However, Hashmi also thinks that it will be more difficult to prioritize older people who live in the general community and get them to a vaccine distribution centerespecially if they are frail or do not have easy or reliable transportation.

Those distribution details will be worked out in the coming weeks, but Hashmi’s larger concern is convincing older adults to get vaccinated in the first place.

According to a Pew Research Center survey, in November 2020, an estimated 60% of Americans said they would “definitely” or “probably” get a COVID-19 vaccine if it were available today.

When the responses were broken down by age, 75% of adults age 65 and up said that they would “definitely” or “probably” get vaccinatedthe highest likelihood among all age groups. Interestingly, that percentage had decreased from 84% when people were surveyed back in May.

V Choice Of Seasonal Influenza Vaccine: Additional Information

With the recent availability of a number of new influenza vaccines, some of which are designed to enhance immunogenicity in specific age groups, the choice of product is now more complex. Section II.5 summarizes NACI’s recommendations on the choice of currently authorized influenza vaccines. This section provides more details for these recommendations.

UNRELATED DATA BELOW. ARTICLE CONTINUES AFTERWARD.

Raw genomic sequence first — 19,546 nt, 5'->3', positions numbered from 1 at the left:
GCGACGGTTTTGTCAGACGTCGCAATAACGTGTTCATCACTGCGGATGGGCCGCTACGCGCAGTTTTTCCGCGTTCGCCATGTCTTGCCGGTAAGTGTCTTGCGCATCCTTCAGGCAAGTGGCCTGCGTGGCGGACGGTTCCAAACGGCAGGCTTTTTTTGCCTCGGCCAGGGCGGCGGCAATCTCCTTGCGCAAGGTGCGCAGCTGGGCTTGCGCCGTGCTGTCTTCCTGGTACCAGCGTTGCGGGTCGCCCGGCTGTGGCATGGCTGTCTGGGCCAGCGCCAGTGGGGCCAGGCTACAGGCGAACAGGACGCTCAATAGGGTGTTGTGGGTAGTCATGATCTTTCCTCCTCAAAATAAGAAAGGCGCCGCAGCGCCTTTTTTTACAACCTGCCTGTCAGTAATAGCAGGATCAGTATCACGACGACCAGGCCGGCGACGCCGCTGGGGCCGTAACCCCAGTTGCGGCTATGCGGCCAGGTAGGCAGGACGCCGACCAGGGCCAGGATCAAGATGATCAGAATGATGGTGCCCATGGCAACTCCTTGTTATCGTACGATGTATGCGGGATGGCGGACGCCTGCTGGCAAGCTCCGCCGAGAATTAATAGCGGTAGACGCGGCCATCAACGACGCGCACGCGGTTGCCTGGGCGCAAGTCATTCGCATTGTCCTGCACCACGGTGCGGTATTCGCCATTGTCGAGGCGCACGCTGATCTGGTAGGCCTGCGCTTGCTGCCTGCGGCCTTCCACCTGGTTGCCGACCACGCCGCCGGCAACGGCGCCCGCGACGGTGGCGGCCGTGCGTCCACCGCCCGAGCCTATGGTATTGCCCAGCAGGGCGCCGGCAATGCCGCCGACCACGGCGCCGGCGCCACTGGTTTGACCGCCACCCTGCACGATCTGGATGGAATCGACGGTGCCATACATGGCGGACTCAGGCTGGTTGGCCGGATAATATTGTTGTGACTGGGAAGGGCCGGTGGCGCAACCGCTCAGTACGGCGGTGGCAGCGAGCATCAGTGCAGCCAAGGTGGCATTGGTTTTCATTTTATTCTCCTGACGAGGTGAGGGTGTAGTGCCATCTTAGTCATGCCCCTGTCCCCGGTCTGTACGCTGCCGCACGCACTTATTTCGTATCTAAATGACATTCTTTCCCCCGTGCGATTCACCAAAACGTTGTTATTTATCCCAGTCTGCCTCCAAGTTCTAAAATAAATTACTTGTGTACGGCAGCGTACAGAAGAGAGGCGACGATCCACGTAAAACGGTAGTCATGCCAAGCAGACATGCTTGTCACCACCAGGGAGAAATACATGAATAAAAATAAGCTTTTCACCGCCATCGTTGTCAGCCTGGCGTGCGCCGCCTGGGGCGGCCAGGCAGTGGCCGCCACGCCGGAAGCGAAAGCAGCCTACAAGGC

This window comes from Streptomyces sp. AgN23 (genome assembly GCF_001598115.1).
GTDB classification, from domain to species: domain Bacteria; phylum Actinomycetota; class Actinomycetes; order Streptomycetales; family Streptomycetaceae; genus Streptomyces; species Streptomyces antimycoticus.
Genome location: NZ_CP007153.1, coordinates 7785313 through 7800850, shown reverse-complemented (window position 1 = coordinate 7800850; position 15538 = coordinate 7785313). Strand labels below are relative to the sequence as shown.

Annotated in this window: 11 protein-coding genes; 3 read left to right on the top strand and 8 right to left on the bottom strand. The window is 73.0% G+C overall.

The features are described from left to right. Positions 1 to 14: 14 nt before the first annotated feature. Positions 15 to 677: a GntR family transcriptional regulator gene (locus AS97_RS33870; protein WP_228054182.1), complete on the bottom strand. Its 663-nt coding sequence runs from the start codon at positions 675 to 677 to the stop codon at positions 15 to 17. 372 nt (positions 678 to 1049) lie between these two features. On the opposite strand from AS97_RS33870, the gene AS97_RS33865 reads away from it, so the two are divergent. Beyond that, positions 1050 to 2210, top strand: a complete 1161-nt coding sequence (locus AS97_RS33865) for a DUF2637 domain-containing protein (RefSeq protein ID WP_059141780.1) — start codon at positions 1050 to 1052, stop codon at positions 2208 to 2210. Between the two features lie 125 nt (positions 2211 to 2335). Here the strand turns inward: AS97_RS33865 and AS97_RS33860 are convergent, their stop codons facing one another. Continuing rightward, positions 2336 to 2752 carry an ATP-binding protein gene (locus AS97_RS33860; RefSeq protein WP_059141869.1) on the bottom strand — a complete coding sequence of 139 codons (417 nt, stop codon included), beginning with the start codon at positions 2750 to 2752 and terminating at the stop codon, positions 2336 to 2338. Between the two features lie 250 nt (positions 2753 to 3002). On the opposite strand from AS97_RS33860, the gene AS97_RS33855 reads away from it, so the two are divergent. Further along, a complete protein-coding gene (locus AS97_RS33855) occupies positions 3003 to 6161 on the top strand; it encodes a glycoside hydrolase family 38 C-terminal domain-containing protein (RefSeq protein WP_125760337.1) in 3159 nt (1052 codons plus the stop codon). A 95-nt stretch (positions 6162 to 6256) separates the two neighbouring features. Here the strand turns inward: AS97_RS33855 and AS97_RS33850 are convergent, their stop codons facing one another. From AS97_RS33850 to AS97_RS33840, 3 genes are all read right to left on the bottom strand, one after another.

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Ii3 Vaccine Products Authorized For Use In Canada

This section describes the influenza vaccine products that are authorized for use in Canada for the 2020-2021 season. All influenza vaccines available in Canada have been authorized by Health Canada. However, not all products authorized for use are necessarily available in the marketplace. The vaccine manufacturers determine whether they will make any or all of their products available in a given market. Provincial and territorial health authorities then determine which of the products available for purchase will be used in their respective publicly funded influenza immunization programs and for which population groups.

The antigenic characteristics of circulating influenza virus strains provide the basis for selecting the strains included in each year’s vaccine. Vaccine selection by the WHO generally occurs more than 6 months prior to the start of the influenza season to allow time for the vaccine manufacturers to produce the required quantity of vaccine. All manufacturers that distribute influenza vaccine products in Canada confirm to Health Canada that the vaccines to be marketed in Canada for the upcoming influenza season contain the WHO’s recommended antigenic strains for the Northern Hemisphere. Vaccine producers may use antigenically equivalent strains because of their growth properties.

Standard-dose inactivated influenza vaccine

Both trivalent and quadrivalent products are authorized for use in Canada.

Adjuvanted inactivated influenza vaccine

What Seniors Should Know About Flu Shots

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To help separate fact from fiction when it comes to the vaccine, we have pulled together the most common myths associated with flu shots.